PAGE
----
Israeli conscientious objector sentenced to 20 days in military prison


This article was first published on +972 Magazine on 30 July 2019.

An IDF disciplinary body sentenced 18-year-old Israeli conscientious objector Maya Brand-Feigenbaum to 20 days in military prison on Tuesday over her refusal to serve in the military.

This is the second time Brand-Feigenbaum, from the northern town of Tivon, has been sentenced for refusing to serve since she her conscription date on July 14. Upon completing her sentence, will have spent a total of 27 days behind bars. Military conscription is mandatory for most Jewish Israelis.

“I refuse to serve in the army because I believe that this is the best and most meaningful way for me to promote my anti-war principles and help put an end to the occupation,” Brand-Feigenbaum wrote in a statement published prior to her first stint in military prison.

“The decades-long control over a nation compromises the security of the State of Israel,” continues the statement. “As a woman who loves this country, whose landscapes and people are a part of me, I cannot take part in maintaining this situation. I am aware that in our reality we need an army to protect us against real threats, but at the same time, there is a need for people who fight for a reality free of war. Anti-war activities will benefit both the country and the world to bring long-term security. Taking action to resolve the conflict and end the occupation will benefit of all residents of the land, whether Jewish, Muslim or Christian.”

Prior to her first appearance before the IDF’s conscientious objectors committee, Brand-Feigenbaum received a visit by Joint List Chairman Ayman Odeh at her home in Tivon, who called Brand-Feigenbaum and her fellow conscientious objectors a “ray of humanity that lights the way toward ending the occupation and promoting peace.”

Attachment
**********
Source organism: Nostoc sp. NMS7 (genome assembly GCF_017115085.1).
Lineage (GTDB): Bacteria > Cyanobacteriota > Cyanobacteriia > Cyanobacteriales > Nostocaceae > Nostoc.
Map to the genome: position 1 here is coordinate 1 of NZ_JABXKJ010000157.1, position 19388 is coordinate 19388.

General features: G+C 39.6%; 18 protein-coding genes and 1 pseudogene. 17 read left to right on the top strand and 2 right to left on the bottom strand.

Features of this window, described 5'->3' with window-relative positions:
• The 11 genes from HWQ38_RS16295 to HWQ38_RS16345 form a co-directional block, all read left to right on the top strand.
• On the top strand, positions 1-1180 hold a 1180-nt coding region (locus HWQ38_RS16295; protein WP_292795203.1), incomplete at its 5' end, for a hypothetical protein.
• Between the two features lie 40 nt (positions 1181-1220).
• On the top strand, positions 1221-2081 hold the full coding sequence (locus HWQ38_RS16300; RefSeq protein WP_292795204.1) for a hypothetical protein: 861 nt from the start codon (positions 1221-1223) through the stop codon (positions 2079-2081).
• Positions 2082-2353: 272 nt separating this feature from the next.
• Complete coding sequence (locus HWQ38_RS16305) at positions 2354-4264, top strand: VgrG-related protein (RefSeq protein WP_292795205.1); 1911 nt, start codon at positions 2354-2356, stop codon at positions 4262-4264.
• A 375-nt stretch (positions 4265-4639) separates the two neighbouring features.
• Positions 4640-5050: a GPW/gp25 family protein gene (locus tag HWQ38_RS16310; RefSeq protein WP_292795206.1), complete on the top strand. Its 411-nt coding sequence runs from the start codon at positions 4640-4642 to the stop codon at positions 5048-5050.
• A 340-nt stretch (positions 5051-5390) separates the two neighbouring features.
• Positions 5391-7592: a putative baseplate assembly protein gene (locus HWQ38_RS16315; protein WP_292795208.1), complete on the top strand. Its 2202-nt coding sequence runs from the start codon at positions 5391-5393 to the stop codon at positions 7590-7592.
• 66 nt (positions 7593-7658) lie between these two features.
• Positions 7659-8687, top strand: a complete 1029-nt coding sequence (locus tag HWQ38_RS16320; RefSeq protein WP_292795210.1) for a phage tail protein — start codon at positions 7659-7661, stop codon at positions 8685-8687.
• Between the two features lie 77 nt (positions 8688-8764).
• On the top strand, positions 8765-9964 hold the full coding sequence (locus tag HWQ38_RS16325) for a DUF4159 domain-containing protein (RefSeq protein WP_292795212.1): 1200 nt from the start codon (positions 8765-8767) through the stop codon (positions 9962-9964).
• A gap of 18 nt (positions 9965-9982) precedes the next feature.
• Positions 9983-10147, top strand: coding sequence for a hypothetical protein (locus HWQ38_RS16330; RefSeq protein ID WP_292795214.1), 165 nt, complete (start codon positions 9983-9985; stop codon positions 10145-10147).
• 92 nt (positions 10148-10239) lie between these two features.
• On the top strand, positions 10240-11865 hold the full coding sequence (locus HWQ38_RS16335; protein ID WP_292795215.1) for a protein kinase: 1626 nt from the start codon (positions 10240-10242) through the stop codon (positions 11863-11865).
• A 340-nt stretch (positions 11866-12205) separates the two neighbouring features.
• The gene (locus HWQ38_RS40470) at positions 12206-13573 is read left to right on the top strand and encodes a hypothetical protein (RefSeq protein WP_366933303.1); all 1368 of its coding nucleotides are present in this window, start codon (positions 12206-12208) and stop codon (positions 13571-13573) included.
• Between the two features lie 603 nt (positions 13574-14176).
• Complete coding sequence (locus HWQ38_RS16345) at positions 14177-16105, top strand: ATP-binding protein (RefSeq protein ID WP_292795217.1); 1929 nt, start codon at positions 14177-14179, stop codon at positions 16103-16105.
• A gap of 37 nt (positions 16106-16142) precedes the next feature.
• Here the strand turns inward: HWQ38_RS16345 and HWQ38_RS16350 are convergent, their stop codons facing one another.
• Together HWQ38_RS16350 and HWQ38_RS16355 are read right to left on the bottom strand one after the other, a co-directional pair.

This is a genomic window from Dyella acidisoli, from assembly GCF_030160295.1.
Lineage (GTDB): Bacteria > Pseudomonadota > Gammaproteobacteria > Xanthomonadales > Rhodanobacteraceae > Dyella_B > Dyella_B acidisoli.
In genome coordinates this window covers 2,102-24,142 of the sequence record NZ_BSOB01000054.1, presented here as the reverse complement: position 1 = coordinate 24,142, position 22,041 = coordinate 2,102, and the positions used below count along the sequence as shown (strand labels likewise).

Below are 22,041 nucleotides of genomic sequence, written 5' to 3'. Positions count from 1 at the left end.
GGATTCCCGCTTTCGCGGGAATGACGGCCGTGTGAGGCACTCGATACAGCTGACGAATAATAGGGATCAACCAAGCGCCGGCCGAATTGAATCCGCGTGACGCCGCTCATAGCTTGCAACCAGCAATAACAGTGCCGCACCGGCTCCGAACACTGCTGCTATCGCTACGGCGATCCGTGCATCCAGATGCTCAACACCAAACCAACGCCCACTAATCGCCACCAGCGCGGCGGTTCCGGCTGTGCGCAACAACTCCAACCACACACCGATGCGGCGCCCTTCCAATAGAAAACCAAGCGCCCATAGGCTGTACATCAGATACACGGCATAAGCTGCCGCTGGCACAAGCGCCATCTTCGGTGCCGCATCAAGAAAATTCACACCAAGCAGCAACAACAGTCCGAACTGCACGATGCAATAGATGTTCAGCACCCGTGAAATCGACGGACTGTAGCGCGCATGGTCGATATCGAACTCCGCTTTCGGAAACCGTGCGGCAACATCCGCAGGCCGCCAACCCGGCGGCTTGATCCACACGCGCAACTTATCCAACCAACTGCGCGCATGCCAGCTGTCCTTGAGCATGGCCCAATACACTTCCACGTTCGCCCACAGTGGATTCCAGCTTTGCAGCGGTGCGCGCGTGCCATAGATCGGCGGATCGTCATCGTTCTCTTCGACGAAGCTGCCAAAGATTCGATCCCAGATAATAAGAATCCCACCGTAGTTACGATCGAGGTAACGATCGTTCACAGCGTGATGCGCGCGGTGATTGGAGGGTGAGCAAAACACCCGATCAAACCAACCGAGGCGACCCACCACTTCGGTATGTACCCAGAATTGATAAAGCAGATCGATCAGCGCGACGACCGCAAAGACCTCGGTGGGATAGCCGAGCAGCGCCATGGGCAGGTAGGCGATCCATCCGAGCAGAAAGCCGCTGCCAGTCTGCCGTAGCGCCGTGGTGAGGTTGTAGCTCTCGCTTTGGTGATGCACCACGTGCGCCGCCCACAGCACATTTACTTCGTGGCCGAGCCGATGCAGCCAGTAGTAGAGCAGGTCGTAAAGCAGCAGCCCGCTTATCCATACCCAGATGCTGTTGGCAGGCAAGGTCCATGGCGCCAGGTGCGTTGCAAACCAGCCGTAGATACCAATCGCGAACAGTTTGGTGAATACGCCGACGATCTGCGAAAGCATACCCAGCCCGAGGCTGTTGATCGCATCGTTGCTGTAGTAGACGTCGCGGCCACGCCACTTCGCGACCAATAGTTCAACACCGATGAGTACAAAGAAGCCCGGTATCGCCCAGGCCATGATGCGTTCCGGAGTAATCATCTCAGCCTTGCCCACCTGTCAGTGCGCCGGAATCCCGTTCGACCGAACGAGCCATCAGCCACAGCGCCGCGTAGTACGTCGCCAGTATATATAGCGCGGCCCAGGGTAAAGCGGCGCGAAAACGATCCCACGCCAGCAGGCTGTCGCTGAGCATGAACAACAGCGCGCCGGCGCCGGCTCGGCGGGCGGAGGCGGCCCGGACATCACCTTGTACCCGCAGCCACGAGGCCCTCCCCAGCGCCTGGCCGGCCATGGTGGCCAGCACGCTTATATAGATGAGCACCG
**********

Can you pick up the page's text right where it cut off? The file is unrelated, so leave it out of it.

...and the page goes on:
Meanwhile, the army has yet to release 20-year-old conscientious objector Roman Levin from military prison, despite a recommendation by the conscientious objector’s committee to do so. Levin has spent over 70 days in military prison. Both Levin and Brand-Feigenbaum are supported by Mesarvot — Refusing to Serve the Occupation, a grassroots network that brings together individuals and groups who refuse to enlist in the IDF in protest at the occupation.

Levin, from the city of Bat Yam just south of Tel Aviv, immigrated to Israel with a few members of his family from Ukraine when he was 3 years old. He initially believed his service would contribute to society and fulfill his duties as a citizen.

“I refuse to continue my military service,” Levin said. “My refusal is an act of protest against an occupation that has lasted more than 50 years and of solidarity with the Palestinian people in the West Bank and Gaza.”

This is the fourth time Levin has been sentenced for refusing to serve in the army. He was previously jailed twice after a year and a half of service in the IDF as a truck driver.

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